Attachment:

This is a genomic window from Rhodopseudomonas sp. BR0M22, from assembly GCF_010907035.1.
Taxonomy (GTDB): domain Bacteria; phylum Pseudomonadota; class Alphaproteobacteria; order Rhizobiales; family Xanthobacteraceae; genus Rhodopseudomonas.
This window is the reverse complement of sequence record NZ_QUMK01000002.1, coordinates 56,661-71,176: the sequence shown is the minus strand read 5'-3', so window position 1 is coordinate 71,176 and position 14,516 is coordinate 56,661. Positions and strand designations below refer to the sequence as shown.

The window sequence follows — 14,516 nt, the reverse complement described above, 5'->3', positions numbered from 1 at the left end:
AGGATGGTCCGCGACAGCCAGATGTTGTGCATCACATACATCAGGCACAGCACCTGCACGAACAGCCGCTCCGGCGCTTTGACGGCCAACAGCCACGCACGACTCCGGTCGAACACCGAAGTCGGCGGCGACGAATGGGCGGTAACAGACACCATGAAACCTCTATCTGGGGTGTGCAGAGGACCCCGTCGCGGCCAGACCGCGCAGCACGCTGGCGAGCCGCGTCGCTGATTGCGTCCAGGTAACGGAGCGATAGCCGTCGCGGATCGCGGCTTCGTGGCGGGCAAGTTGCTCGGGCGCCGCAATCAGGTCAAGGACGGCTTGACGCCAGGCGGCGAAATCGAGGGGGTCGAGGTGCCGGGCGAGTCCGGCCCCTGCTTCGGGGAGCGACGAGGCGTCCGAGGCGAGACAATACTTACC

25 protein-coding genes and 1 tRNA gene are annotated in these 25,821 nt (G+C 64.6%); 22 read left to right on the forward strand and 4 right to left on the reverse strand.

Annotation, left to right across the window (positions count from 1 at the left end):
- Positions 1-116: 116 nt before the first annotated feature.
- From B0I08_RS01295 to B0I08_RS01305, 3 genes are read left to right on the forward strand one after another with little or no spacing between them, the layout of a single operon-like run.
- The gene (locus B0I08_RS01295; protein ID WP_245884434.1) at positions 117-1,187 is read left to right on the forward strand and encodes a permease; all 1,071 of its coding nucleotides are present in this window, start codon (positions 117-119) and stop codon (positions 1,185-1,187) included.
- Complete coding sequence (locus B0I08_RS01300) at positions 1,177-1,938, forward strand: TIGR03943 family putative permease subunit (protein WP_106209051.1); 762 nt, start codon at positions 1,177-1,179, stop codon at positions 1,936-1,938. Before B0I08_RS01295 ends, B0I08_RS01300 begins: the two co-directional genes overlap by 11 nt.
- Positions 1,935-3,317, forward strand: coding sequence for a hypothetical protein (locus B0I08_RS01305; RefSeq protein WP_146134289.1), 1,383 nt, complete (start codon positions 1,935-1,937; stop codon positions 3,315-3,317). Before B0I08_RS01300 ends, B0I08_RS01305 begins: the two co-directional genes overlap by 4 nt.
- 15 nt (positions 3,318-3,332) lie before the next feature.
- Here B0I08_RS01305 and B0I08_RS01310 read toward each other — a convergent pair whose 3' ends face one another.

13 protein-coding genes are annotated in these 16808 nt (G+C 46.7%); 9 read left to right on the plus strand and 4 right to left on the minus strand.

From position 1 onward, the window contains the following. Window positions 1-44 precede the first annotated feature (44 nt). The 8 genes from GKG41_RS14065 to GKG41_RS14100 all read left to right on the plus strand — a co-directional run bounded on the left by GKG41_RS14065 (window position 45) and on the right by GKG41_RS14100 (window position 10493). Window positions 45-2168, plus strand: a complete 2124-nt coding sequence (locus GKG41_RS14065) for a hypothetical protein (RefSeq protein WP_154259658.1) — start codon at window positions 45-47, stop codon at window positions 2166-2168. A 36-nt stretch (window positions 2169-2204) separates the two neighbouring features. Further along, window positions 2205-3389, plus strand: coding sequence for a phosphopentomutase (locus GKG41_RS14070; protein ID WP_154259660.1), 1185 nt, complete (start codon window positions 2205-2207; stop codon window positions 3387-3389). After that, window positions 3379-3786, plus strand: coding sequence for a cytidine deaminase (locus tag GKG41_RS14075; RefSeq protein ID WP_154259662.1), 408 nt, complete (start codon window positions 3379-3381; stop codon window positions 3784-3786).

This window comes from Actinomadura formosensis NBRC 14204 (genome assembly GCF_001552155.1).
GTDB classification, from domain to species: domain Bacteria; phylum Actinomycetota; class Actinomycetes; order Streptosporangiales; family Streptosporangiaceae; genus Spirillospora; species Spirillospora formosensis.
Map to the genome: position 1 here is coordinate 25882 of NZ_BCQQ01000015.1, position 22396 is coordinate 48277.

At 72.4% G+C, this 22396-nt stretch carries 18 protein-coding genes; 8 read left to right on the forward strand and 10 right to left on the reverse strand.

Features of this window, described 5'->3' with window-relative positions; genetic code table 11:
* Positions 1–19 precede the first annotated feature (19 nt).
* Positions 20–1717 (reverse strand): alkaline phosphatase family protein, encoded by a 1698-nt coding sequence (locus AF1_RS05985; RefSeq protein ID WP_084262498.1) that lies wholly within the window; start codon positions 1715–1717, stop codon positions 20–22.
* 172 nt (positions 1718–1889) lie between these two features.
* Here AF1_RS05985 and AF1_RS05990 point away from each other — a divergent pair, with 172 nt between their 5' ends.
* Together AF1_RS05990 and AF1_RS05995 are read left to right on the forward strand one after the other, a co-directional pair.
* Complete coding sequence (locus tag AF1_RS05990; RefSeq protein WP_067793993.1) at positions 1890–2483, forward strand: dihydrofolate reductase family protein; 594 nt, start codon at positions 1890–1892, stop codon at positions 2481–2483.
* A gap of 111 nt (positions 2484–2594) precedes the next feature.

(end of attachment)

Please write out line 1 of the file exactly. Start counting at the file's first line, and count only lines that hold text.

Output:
This is a genomic window from Rhodopseudomonas sp. BR0M22, from assembly GCF_010907035.1.